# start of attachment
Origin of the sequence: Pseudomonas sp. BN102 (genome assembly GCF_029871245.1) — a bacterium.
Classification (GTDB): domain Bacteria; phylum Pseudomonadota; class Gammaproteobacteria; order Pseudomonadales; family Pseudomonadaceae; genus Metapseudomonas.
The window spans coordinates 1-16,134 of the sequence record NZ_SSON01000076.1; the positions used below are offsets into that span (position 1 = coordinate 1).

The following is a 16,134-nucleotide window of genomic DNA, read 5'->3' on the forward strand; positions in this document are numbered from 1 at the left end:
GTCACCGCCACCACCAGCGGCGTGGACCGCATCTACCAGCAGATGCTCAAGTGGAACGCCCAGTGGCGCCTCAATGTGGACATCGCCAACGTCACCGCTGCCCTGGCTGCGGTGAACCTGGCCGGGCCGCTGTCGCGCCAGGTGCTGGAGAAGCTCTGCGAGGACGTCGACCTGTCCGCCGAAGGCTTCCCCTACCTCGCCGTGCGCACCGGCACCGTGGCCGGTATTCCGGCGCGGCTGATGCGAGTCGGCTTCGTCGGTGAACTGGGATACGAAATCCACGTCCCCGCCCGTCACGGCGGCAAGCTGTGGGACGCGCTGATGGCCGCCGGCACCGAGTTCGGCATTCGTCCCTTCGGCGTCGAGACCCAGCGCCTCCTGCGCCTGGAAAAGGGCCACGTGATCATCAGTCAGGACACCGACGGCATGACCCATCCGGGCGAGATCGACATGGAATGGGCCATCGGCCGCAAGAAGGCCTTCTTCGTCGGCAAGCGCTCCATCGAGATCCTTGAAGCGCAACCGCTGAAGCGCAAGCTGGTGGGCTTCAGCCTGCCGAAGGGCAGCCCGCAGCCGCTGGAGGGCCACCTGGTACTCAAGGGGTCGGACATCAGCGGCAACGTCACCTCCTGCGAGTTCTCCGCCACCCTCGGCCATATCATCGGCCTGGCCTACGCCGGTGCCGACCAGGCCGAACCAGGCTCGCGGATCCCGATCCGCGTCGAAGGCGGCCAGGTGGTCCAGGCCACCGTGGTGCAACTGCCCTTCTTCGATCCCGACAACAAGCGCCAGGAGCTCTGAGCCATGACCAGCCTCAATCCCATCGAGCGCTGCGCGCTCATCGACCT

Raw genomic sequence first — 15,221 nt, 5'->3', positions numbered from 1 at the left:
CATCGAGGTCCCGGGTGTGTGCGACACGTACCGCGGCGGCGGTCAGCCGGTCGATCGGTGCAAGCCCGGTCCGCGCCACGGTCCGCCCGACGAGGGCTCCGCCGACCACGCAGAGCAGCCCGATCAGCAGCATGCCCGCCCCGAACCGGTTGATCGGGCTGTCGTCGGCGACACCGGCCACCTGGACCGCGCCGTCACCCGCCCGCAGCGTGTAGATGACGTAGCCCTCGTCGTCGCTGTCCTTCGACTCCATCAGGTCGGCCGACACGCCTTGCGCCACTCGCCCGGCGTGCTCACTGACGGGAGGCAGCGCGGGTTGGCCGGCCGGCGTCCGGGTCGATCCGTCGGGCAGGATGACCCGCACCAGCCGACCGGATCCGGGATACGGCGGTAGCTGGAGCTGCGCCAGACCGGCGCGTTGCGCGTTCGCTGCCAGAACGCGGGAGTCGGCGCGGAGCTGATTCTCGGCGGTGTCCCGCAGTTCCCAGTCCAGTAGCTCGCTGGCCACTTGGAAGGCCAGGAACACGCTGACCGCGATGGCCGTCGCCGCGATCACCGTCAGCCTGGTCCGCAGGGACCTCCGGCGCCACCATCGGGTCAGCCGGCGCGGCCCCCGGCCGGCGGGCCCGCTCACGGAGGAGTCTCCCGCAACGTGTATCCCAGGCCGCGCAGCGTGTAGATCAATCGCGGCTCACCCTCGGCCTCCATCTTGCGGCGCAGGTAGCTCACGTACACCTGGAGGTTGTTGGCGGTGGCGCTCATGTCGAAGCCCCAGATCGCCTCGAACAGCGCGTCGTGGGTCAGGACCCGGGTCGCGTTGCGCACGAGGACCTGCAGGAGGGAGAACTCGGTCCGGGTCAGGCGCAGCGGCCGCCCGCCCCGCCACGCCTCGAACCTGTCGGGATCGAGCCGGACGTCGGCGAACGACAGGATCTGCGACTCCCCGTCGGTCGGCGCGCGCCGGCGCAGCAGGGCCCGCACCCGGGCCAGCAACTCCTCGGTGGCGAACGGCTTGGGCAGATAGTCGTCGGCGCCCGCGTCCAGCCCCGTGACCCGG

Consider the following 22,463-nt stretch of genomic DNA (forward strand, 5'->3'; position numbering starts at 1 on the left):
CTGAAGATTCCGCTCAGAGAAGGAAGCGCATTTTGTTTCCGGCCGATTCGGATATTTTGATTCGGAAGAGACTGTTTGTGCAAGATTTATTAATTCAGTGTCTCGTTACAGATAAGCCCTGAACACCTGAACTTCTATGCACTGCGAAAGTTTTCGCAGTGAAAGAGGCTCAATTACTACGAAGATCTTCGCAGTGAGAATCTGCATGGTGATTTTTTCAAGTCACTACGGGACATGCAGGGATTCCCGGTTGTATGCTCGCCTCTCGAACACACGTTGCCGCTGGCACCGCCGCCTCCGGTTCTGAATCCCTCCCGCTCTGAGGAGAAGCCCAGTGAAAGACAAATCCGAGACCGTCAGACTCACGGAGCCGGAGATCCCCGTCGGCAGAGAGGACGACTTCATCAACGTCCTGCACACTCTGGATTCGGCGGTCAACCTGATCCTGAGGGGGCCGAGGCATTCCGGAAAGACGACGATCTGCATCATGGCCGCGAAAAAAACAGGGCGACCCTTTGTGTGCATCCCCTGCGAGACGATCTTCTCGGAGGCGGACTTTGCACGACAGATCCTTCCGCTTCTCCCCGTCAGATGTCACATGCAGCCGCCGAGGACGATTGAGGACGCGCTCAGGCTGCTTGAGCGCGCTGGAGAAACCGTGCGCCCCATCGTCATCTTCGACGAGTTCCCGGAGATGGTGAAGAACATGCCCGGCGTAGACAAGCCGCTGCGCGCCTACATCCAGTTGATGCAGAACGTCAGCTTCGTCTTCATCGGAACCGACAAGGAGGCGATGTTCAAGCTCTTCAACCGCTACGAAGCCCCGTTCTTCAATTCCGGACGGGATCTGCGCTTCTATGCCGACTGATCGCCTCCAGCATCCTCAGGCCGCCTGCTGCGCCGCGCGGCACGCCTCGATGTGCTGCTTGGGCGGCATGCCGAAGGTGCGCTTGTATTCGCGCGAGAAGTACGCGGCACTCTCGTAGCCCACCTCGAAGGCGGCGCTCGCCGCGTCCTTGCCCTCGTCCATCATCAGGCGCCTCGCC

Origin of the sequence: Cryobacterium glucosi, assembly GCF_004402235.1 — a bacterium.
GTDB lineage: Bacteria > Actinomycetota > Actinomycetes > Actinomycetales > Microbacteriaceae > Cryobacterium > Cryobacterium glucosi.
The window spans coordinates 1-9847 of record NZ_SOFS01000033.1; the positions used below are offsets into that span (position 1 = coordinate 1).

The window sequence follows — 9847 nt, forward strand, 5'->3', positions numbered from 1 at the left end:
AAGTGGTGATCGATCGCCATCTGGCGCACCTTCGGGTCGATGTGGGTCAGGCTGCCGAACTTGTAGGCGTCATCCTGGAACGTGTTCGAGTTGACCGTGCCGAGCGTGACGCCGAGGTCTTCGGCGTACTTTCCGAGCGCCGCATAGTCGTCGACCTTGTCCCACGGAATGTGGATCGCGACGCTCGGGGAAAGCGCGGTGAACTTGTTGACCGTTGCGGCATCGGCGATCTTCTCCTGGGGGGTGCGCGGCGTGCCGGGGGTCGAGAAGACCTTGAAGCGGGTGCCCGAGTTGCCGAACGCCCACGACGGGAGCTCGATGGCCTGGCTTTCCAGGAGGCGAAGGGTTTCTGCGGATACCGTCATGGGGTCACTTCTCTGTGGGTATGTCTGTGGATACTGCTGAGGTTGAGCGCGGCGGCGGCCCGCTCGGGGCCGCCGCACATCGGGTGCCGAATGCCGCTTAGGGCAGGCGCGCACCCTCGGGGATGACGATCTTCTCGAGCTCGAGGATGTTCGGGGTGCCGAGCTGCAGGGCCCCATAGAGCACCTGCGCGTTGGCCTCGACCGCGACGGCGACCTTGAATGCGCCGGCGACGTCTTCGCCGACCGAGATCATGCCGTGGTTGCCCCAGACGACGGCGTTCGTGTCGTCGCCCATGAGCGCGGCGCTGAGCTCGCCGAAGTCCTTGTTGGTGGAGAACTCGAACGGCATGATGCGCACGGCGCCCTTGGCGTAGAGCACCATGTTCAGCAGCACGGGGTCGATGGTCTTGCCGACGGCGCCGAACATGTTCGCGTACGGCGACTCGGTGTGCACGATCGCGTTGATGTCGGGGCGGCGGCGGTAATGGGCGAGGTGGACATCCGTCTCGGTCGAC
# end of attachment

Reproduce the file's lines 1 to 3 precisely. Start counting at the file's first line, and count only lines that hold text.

Origin of the sequence: Pseudomonas sp. BN102 (genome assembly GCF_029871245.1) — a bacterium.
Classification (GTDB): domain Bacteria; phylum Pseudomonadota; class Gammaproteobacteria; order Pseudomonadales; family Pseudomonadaceae; genus Metapseudomonas.
The window spans coordinates 1-16,134 of the sequence record NZ_SSON01000076.1; the positions used below are offsets into that span (position 1 = coordinate 1).